fbpx

Cruise Line and Ship Choices | Nan McKay

Nan-McKay-300x300

The first decision is whether you want a ocean cruise or a river cruise. I focus on ocean cruises in this blog, but I’ll do a blog on river cruises, too.

How do you find the right cruise line for you? Just like airlines and hotels, when you choose a cruise line, if you stay with it, you can qualify for upgrades and perks the more cruise trips with the same line you take.

Two categories of ships are size and price. If you want the more expensive lines, you can go Oceania, Silversea, Regent, Seabourn, and Crystal. Celebrity is all up there in price. Even among these, look at the perks you have with each before you decide.

For example, Regent offers round trip business class air on international flights and complimentary ground transfers between the airport and the ship. If you have enough airline miles to book a free airline ticket, this benefit isn’t as advantageous. However, if you don’t, this advantage is important. Add up what an international business class ticket would cost you, deduct it from the cruise fare, and the price seems more reasonable. They also offer free shore excursions. Again, on the other lines excursion costs really add up. Then add in free unlimited beverages and now you really see the difference.

Several lines are owned by the same companies but they do not have much reciprocity – not as much as you would imagine. Less than airlines, for sure.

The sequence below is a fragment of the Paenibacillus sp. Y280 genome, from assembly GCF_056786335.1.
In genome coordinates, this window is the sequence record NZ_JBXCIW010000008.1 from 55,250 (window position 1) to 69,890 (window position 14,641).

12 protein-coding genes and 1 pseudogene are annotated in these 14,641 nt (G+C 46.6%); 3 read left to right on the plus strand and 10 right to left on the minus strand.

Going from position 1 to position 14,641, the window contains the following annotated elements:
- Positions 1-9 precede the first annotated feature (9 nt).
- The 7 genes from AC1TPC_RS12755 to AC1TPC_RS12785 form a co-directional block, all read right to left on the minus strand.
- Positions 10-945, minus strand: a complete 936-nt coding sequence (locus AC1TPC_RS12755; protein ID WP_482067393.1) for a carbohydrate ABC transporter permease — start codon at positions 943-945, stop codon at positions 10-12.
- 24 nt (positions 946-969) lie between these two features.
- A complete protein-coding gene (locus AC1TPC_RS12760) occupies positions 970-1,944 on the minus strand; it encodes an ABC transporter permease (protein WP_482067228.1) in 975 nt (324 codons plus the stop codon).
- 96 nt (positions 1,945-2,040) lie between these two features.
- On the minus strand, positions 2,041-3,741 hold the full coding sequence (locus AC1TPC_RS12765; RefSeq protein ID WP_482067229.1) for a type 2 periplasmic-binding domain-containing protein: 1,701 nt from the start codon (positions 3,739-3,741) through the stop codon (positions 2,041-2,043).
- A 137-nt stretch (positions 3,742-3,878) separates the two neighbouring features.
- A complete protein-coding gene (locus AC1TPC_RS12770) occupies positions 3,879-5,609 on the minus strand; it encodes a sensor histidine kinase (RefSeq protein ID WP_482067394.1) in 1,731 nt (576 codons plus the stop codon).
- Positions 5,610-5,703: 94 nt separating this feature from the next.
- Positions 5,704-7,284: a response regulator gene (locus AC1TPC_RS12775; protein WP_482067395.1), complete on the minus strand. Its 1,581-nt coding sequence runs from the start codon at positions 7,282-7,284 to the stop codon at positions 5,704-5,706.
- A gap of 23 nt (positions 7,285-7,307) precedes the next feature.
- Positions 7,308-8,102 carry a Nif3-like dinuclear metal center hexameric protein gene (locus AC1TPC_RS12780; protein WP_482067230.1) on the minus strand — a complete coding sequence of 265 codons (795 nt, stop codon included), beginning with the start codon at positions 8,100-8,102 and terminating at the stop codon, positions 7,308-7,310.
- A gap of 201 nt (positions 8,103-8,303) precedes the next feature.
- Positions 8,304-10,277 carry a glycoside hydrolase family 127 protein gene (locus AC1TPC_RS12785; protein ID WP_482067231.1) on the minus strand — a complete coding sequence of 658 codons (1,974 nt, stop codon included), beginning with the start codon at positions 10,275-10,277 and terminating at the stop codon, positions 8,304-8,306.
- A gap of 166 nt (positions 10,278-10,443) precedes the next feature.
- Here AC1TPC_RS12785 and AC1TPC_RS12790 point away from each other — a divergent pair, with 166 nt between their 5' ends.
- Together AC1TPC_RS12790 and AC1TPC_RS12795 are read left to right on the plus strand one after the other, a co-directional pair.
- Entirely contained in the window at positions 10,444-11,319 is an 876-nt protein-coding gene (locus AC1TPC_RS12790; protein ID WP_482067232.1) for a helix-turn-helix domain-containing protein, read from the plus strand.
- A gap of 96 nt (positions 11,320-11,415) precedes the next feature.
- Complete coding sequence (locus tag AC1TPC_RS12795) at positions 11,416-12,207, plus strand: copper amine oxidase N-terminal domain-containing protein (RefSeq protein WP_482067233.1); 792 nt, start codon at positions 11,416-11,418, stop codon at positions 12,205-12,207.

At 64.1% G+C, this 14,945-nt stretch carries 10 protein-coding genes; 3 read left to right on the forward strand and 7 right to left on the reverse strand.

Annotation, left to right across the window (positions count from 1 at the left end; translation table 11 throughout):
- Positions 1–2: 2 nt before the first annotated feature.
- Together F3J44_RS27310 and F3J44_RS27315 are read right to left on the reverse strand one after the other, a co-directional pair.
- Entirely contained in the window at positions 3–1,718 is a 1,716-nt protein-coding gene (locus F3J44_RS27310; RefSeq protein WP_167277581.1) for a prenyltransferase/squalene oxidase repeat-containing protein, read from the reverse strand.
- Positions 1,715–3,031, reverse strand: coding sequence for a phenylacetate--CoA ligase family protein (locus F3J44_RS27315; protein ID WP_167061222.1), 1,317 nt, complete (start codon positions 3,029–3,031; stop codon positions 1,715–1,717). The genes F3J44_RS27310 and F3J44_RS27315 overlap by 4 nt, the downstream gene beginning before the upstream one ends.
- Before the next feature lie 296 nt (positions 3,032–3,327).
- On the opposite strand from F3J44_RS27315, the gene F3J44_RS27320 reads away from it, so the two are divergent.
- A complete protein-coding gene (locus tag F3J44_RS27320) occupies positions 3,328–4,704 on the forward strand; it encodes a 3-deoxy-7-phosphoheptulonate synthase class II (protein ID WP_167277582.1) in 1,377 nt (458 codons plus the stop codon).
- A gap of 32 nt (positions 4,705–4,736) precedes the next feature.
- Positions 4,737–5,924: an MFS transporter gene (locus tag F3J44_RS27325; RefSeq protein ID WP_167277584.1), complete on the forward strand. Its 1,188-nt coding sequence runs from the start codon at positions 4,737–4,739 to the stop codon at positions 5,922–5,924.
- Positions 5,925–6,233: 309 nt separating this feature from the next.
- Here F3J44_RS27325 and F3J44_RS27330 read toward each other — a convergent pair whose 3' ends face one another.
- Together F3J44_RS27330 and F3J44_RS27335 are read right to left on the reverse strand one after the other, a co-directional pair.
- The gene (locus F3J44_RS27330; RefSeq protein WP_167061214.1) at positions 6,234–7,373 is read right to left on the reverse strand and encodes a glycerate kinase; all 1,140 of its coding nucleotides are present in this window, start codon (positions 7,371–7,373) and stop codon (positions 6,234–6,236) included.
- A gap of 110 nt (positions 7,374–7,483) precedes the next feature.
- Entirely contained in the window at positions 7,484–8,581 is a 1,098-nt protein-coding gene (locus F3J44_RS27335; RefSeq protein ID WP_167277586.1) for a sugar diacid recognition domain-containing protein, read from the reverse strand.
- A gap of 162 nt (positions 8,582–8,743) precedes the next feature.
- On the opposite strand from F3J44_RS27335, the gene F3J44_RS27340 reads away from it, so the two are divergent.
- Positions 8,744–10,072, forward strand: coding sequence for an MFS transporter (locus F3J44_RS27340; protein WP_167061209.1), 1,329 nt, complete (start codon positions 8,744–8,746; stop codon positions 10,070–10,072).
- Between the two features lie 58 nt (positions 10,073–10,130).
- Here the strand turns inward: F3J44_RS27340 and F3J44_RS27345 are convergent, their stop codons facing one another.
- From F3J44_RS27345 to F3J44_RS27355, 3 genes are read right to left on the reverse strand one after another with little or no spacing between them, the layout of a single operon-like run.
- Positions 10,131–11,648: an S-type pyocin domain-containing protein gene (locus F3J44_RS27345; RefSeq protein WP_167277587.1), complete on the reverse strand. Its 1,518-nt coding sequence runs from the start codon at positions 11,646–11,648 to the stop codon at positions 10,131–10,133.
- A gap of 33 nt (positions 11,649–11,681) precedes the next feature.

The other big decision factor is the size of the ship. Some of the cruise ships carry more than 5000 passengers. These ships have many online activities and restaurants. You may get a better fare on the bigger ships, so you can check them out for price. I don’t prefer this size, but if you want a lot of action onboard, you may like these better.

We have traveled on extensively on Norwegian and Holland America with about 2000 passengers, and we have traveled on Azamara which has smaller ships with about 700 passengers. Because they have smaller ships, they can go into ports that the bigger ships can’t.

It’s all a personal preference, so take into consideration the walking from your cabin to places like bars and restaurants and other places you like to visit on a ship. Everything is more accessible from the middle of the ship, but I like the very back cabins of the ship the best. They have a more panoramic view, especially as you are pulling into a harbor, and they feel more private. It’s a little farther to walk, although many ships have the main dining rooms in the back of the ship. Definitely look at the name of the ship and look at the deck plans for the ship.

I have reserved a suite a couple of times, and suites are a nice experience. They have more room, of course, and better service, depending on the cruise line. Suites have a cost differential, of course, but nice to try out once in awhile. There are several categories of suites, too. The lowest level is often called a club suite which is a little larger than an ordinary room.

In addition to location on the ship, consider the amenities that are important to you. I always look for a shower instead of a tub in a unit and am willing to pay a little extra for it. A tub is often more common. Regarding beds, you can specify whether the twin beds are separated or should be put together into a king size bed.

What about a balcony? I would say this is the most important amenity for me. I like to be able to open the door and go outside. I especially love entering and leaving ports. If you are on the side of the ship, you may or may not have a good view of the port city. On the back, you always have a good view. If you are traveling with another couple, some ships have a door in the balcony dividers that can be unlocked.